The Ford Edge has always been in an interesting category. The fact that it’s bigger than most crossovers means it can’t be really placed as one, but then again, it’s not as big as a Flex, meaning this car is quite literally on the edge. The edge of small crossovers and bigger SUVs, and it walks that line perfectly.
It has lots more interior space than your standard midsize crossover but still isn’t as wide or long as the full-sized SUV. Because there’s a relative lack of competition in its segment, it enjoys most of the glory and is really the most sensible choice if you’re after a bigger crossover, but don’t want to go for a large and bulky SUV.
There have been significant changes for 2016, and nearly all of them are major. Ford really listened to the customers and acted accordingly. For starters, there’s an all-new infotainment system titled Sync 3 but it is optional. There’s also variable-ratio steering on the Titanium and the Sport trims, with the Sport getting a power-adjustable steering wheel as standard.
Engine wise, the V6 3.5-liter option has been dropped from the base SE model and it is now only available with the four-cylinder EcoBoost unit which is upgraded and now has a stop-start system. There’s all-wheel drive on the Sport trim which is a welcomed addition and should see an increase in popularity in that particular trim.
Speaking of engines, let’s start with engine options for the 2016 Ford Edge. There are three different engine options available, and all of them are mated to a six-speed auto as the only option. Sadly, there’s no manual yet and we suspect there might not ever be but that’s reasonable considering the car’s segment and intentions.
The standard engine on all trims except the Sport is a 2.0-liter four-cylinder from EcoBoost family and again comes with a turbocharger. It makes a respectable 245 hp and 275 lb-ft of torque making it a good choice for a vehicle of this size.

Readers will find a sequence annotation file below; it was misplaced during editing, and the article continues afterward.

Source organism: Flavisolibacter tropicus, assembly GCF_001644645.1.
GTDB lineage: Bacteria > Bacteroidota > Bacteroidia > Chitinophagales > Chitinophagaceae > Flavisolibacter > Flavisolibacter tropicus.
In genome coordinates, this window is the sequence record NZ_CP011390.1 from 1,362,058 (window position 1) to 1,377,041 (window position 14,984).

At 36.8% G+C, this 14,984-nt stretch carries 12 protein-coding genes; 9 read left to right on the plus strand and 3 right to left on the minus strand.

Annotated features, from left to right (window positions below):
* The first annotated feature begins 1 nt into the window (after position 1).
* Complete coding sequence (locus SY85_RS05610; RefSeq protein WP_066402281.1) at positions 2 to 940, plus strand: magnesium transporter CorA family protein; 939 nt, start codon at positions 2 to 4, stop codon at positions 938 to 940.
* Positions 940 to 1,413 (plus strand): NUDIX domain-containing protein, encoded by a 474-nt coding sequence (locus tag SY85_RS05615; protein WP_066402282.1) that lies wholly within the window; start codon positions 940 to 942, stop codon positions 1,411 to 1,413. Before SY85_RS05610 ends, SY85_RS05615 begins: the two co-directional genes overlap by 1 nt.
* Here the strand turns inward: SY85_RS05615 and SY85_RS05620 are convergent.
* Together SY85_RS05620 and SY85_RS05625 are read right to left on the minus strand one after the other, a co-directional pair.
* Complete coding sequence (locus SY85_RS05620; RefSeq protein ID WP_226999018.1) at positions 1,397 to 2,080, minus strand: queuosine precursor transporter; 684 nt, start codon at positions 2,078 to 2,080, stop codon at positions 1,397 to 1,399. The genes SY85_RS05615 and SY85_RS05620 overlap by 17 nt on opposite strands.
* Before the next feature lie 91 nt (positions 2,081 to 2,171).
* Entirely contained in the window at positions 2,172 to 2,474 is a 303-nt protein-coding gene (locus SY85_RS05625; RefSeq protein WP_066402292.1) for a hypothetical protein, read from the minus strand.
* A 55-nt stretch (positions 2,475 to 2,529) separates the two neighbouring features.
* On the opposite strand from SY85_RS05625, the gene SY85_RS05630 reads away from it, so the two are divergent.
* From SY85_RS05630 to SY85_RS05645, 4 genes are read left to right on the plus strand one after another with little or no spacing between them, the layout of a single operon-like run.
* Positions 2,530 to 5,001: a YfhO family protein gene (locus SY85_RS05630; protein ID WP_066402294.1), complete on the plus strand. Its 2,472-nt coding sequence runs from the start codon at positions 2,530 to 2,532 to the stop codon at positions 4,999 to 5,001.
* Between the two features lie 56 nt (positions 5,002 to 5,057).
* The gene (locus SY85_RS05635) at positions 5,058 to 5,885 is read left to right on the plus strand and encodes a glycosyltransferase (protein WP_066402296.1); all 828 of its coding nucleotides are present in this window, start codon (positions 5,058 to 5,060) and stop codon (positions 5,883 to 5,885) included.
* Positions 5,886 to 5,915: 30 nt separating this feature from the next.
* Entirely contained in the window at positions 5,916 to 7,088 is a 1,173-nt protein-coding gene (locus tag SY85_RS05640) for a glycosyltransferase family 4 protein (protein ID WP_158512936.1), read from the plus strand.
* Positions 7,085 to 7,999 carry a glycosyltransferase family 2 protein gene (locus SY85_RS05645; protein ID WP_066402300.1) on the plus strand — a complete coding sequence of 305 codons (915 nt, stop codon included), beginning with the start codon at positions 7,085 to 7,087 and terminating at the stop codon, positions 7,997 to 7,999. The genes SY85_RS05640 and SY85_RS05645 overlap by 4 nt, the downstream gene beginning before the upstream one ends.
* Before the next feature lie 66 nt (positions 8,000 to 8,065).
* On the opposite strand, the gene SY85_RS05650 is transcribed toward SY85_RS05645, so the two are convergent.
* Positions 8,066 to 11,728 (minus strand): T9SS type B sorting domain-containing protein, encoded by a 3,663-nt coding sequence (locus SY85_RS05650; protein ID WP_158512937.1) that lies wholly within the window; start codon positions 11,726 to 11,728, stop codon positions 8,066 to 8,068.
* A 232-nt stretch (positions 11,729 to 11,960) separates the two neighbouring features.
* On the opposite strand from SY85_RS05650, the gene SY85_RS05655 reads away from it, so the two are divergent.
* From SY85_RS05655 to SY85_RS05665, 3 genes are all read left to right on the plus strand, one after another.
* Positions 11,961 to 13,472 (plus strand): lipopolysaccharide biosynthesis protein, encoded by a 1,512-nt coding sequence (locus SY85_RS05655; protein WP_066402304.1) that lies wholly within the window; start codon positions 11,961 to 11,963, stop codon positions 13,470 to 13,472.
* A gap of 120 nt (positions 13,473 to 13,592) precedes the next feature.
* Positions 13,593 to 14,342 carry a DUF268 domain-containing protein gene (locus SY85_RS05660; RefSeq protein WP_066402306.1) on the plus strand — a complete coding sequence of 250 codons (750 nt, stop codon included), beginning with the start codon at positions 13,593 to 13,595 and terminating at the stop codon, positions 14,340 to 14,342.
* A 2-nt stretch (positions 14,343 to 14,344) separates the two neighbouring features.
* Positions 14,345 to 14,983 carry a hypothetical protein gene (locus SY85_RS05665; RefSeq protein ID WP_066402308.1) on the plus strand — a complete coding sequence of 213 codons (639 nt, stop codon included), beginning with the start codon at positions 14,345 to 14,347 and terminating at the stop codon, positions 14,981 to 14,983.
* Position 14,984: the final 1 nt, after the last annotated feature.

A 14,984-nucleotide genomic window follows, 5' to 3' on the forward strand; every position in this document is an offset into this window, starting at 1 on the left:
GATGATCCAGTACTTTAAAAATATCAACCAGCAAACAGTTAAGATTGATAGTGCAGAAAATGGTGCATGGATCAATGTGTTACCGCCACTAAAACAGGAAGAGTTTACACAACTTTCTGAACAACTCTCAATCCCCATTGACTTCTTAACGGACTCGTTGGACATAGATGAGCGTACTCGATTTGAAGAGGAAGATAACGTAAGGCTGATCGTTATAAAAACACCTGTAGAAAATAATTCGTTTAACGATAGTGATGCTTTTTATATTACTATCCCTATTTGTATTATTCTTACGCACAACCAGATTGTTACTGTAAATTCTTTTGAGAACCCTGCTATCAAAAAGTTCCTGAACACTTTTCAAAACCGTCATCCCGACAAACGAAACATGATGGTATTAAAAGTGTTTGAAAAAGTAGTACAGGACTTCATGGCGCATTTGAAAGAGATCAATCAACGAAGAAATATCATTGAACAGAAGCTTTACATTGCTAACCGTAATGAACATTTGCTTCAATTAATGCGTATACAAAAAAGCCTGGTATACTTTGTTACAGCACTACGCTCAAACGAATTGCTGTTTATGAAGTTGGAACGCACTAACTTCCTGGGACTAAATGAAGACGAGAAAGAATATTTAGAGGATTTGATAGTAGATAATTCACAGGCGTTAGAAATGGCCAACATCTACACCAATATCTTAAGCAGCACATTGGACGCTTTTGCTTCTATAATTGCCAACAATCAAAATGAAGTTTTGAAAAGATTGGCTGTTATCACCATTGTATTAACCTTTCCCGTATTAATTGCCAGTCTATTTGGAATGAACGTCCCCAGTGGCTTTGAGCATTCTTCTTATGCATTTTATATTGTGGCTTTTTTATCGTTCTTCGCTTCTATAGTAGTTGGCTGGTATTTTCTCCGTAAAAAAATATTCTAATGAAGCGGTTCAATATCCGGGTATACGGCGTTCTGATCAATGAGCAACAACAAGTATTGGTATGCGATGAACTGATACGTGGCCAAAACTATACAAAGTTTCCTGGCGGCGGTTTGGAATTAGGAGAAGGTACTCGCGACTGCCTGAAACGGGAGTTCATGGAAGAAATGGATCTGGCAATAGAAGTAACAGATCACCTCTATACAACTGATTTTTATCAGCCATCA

Just like most of the smaller crossovers and competitors, the Edge comes with a front-wheel drive as the standard but all-wheel drive can be fitted at an additional cost. The front-wheel drive models have the start-stop system to increase fuel efficiency but no word on whether the AWD models will come equipped with this feature. For now, if you want stop-start you’ll have to go for the FWD.
The four-cylinder is a good unit, especially when you compare it to Kia’s alternative found in the Sorento. The 0 to 60 miles per hour sprint took 8.3 seconds which is half a second better than the Sorento, but when compared to the Murano’s standard V6 it’s lacking by nearly a good second.
Still, one thing it has going for it over the V6 is fuel consumption. It manages to return 24 miles per gallon on the combined run for the front-wheel drive version but expect the number to drop to 23 on the all-wheel drive one.
If power isn’t enough for you from the four-cylinder, perhaps you’ll be happier with the 3.5 liter V6 engine. It’s good for 280 horsepower and 250 pound-feet of torque. It is only available in the SEL and Titanium however so keep that in mind.